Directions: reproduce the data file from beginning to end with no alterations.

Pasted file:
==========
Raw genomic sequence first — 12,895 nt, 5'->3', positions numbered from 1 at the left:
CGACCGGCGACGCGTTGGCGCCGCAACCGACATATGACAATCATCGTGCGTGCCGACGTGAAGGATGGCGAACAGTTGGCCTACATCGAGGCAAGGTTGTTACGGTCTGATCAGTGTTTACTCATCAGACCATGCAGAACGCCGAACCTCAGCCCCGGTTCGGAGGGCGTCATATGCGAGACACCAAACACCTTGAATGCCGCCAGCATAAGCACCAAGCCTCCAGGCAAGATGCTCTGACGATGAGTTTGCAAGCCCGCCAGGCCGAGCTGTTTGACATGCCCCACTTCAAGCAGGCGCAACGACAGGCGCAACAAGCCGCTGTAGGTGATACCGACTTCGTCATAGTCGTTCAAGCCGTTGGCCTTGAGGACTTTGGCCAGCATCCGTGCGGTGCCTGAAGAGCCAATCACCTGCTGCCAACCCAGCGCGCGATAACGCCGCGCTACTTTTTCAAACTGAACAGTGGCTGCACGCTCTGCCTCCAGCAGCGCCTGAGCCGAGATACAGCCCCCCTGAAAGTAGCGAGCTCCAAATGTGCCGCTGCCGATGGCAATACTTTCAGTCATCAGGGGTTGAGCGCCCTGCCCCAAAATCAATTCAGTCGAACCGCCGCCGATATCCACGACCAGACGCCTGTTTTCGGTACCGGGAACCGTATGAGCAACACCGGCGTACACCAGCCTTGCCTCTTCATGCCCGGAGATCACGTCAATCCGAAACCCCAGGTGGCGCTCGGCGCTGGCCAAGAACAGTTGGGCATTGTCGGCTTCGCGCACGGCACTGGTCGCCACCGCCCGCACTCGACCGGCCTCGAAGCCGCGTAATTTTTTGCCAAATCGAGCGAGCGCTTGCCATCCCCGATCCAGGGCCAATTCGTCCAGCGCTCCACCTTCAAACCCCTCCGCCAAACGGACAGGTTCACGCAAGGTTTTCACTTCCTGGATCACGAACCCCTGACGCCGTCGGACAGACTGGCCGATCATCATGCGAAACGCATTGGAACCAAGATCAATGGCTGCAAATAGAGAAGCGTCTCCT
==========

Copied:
Raw genomic sequence first — 12,895 nt, 5'->3', positions numbered from 1 at the left:
CGACCGGCGACGCGTTGGCGCCGCAACCGACATATGACAATCATCGTGCGTGCCGACGTGAAGGATGGCGAACAGTTGGCCTACATCGAGGCAAGGTTGTTACGGTCTGATCAGTGTTTACTCATCAGACCATGCAGAACGCCGAACCTCAGCCCCGGTTCGGAGGGCGTCATATGCGAGACACCAAACACCTTGAATGCCGCCAGCATAAGCACCAAGCCTCCAGGCAAGATGCTCTGACGATGAGTTTGCAAGCCCGCCAGGCCGAGCTGTTTGACATGCCCCACTTCAAGCAGGCGCAACGACAGGCGCAACAAGCCGCTGTAGGTGATACCGACTTCGTCATAGTCGTTCAAGCCGTTGGCCTTGAGGACTTTGGCCAGCATCCGTGCGGTGCCTGAAGAGCCAATCACCTGCTGCCAACCCAGCGCGCGATAACGCCGCGCTACTTTTTCAAACTGAACAGTGGCTGCACGCTCTGCCTCCAGCAGCGCCTGAGCCGAGATACAGCCCCCCTGAAAGTAGCGAGCTCCAAATGTGCCGCTGCCGATGGCAATACTTTCAGTCATCAGGGGTTGAGCGCCCTGCCCCAAAATCAATTCAGTCGAACCGCCGCCGATATCCACGACCAGACGCCTGTTTTCGGTACCGGGAACCGTATGAGCAACACCGGCGTACACCAGCCTTGCCTCTTCATGCCCGGAGATCACGTCAATCCGAAACCCCAGGTGGCGCTCGGCGCTGGCCAAGAACAGTTGGGCATTGTCGGCTTCGCGCACGGCACTGGTCGCCACCGCCCGCACTCGACCGGCCTCGAAGCCGCGTAATTTTTTGCCAAATCGAGCGAGCGCTTGCCATCCCCGATCCAGGGCCAATTCGTCCAGCGCTCCACCTTCAAACCCCTCCGCCAAACGGACAGGTTCACGCAAGGTTTTCACTTCCTGGATCACGAACCCCTGACGCCGTCGGACAGACTGGCCGATCATCATGCGAAACGCATTGGAACCAAGATCAATGGCTGCAAATAGAGAAGCGTCTCCT